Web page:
Micro-service systems deliver wonderful adaptability to business needs, easy scalability, and low-risk deployment. What's not to like? You also end up with a system that's hard to understand, measure and predict. Traditional approaches to monitoring simply aren't powerful enough to handle the emergent properties of a system with lots of moving parts. The solution is to apply the scientific method! Anything can be measured. Uncertainty can be reduced, and stability can be an emergent property. We just have to learn the lessons that the natural world can teach us.
Hackathons have boomed, people attending such events have been consuming thousands of APIs to power their creative projects. However, not everyone can consume APIs like a boss. Companies spend hundreds of thousands of dollars in promoting and ensuring best practices are followed when building APIs. In this talk Orlando will give you an overview of how to build a potentially successful API overnight, understand the evolution of APIs, and how they can be used to market a product at hackathons. What tools and framework you can use to maximize your ROI while creating and abstracting API architecture and finally tips and tricks from on-field API developers.
The trillion-dollar IoT economy will impact our lives so much more than even the Internet itself. From IoT protocols to hypermedia APIs to devices to new networks of communication, you need to learn how to overcome very arduous security, privacy, and just-too-soon barriers in order to build your own future in the IoT space.
by Thijs Feryn
ElasticSearch is a real-time search and analytics engine that is a child of the NoSQL generation. It's based on Apache Lucene and comes with a bunch of spectacular features. It doesn't just to search, it's also a great NoSQL database. In this talk we will not just cover the basics of ElasticSearch, we'll actually get things done and I'll talk about a some tools and useful features that will help you make it happen. E.g.: cluster, shard and index management, monitoring, bulk actions, data mapping, mvel scripting, advanced filters and queries, analyzers and tokenizers, aggregations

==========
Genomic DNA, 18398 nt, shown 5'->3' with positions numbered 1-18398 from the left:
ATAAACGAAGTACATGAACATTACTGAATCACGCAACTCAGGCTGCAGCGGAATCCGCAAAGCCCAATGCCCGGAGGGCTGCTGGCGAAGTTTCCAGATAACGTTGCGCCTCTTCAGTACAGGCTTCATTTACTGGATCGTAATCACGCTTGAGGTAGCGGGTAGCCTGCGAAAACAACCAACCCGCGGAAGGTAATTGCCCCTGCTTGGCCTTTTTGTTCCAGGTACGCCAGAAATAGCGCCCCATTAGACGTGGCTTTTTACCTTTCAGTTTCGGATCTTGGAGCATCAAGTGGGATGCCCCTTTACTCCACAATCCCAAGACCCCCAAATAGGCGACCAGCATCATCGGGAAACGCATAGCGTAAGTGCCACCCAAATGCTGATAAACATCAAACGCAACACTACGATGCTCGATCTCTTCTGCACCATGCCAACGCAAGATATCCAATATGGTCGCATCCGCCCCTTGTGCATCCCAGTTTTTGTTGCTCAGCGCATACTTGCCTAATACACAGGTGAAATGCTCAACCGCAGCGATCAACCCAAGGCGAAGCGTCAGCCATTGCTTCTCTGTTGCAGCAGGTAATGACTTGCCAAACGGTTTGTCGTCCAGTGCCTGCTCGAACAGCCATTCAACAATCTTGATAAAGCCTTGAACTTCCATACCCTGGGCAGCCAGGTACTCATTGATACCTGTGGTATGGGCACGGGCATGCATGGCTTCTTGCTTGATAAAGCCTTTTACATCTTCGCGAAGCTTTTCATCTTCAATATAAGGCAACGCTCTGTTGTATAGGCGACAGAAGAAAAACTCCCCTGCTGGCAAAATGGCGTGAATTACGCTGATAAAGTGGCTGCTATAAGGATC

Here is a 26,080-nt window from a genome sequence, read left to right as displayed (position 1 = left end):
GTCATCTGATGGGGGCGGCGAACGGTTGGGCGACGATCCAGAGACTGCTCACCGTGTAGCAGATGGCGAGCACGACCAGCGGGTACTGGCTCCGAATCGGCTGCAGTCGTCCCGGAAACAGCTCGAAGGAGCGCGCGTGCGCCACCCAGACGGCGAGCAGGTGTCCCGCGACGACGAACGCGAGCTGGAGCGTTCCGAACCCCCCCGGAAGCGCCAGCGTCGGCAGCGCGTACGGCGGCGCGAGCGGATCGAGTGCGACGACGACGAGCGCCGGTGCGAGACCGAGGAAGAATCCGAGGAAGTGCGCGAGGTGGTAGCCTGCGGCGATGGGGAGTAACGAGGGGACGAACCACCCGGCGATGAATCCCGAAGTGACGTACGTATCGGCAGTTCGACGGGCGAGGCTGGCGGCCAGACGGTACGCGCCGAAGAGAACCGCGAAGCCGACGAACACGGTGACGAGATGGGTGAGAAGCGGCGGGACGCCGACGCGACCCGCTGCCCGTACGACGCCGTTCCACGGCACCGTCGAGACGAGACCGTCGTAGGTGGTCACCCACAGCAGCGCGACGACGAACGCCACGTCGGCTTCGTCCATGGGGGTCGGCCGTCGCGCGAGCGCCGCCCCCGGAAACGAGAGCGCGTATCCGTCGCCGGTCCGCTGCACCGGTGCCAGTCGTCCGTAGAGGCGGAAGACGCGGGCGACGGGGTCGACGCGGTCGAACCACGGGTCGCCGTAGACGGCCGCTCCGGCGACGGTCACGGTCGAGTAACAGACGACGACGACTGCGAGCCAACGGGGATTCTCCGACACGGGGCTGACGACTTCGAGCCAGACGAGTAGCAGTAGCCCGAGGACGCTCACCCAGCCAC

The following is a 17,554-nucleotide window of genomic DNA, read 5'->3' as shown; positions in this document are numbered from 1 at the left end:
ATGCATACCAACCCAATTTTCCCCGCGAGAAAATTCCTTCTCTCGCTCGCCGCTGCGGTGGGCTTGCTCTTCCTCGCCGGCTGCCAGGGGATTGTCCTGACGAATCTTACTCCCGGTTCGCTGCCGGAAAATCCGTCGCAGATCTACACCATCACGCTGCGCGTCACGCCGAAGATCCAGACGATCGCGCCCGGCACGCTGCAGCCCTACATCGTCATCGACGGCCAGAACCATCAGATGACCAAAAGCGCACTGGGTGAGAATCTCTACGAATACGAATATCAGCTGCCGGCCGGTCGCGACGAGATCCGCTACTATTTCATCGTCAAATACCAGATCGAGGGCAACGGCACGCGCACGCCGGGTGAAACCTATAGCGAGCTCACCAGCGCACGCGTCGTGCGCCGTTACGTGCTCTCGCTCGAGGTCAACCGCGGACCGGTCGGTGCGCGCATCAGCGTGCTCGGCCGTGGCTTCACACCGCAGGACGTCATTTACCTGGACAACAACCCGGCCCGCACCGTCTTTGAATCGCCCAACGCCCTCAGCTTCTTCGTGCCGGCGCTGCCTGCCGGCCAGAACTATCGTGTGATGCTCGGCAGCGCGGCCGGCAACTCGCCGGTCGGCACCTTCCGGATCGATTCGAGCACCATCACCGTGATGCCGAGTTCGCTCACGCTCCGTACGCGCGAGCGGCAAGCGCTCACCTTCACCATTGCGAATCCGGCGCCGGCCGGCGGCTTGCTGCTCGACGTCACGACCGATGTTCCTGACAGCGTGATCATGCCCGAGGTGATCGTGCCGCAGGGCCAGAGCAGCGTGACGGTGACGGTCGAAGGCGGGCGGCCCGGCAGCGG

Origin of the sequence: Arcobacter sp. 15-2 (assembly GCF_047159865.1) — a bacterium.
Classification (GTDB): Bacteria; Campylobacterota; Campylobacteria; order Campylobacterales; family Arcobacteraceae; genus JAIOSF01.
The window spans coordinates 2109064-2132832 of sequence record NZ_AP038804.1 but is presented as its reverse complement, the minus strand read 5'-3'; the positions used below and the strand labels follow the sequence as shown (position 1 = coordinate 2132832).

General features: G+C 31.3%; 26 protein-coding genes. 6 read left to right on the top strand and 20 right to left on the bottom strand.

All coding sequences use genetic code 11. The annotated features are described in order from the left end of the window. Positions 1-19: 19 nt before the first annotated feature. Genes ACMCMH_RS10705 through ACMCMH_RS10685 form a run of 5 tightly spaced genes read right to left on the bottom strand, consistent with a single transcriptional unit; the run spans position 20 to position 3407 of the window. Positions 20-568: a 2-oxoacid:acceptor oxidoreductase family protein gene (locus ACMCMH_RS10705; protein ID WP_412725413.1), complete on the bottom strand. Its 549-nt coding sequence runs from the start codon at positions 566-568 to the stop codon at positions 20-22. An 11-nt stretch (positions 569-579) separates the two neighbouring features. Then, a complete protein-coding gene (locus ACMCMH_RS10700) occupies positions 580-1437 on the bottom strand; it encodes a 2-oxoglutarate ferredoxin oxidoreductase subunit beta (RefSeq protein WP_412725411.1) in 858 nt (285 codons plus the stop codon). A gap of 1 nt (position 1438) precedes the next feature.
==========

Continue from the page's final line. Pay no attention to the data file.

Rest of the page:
by Ben Foxall
Browsers do more than just presenting content - they can also allow us to collect data from the environment. We’ll look at what information we can gather using the web platform, and what kinds of things that we can do by considering the physical situation in which we use our devices.
In this session Rachel will introduce you to configuration management using Puppet and why this is helpful, even for small infrastructures. You'll learn how using a tool like Puppet can make it simple to create development and staging environments that replicate production. This session will give you practical advice for things you can implement immediately in your own work. You’ll also take away plenty of resources to take your learning further.
People mostly communicate by talking, but with computers we are often impeded by keyboards.This talk looks at ways we can talk directly to our devices, and have them talk back to us, and takes a dive into the world of ubiquitous deep learning.
Boost your git skills in this session where we pick out some of the most handy but underused features of an excellent tool. If you're confident committing, branching and merging, then come along and collect the next set of skills, to include bisect, rebasing, adding patches rather than files, the rerere command, and some tricks for handling multiple remotes. We'll also look at using configuration files: your own config, the gitignore file and how to teach gitattributes about the different types of file in your project. Anyone using git on a regular basis will learn some new tricks in this session.